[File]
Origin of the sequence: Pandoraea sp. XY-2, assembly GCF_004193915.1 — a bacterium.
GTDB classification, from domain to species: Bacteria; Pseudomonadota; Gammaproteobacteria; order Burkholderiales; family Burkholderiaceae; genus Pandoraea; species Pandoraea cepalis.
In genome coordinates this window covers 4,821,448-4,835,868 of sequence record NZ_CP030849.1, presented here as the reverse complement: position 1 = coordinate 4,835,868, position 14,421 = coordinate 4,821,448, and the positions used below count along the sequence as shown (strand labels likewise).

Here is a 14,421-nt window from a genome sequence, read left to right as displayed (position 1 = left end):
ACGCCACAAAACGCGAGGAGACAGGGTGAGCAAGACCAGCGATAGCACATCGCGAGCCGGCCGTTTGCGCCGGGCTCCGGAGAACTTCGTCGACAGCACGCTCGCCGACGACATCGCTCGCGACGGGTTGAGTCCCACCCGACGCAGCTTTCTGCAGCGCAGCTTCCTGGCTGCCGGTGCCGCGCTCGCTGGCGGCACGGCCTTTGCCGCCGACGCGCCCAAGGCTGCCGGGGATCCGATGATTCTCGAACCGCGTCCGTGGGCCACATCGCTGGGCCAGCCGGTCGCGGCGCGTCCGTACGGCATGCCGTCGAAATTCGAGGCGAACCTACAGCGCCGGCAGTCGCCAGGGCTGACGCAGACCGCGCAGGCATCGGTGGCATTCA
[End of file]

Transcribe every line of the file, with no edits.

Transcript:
Origin of the sequence: Pandoraea sp. XY-2, assembly GCF_004193915.1 — a bacterium.
GTDB classification, from domain to species: Bacteria; Pseudomonadota; Gammaproteobacteria; order Burkholderiales; family Burkholderiaceae; genus Pandoraea; species Pandoraea cepalis.
In genome coordinates this window covers 4,821,448-4,835,868 of sequence record NZ_CP030849.1, presented here as the reverse complement: position 1 = coordinate 4,835,868, position 14,421 = coordinate 4,821,448, and the positions used below count along the sequence as shown (strand labels likewise).

Here is a 14,421-nt window from a genome sequence, read left to right as displayed (position 1 = left end):
ACGCCACAAAACGCGAGGAGACAGGGTGAGCAAGACCAGCGATAGCACATCGCGAGCCGGCCGTTTGCGCCGGGCTCCGGAGAACTTCGTCGACAGCACGCTCGCCGACGACATCGCTCGCGACGGGTTGAGTCCCACCCGACGCAGCTTTCTGCAGCGCAGCTTCCTGGCTGCCGGTGCCGCGCTCGCTGGCGGCACGGCCTTTGCCGCCGACGCGCCCAAGGCTGCCGGGGATCCGATGATTCTCGAACCGCGTCCGTGGGCCACATCGCTGGGCCAGCCGGTCGCGGCGCGTCCGTACGGCATGCCGTCGAAATTCGAGGCGAACCTACAGCGCCGGCAGTCGCCAGGGCTGACGCAGACCGCGCAGGCATCGGTGGCATTCA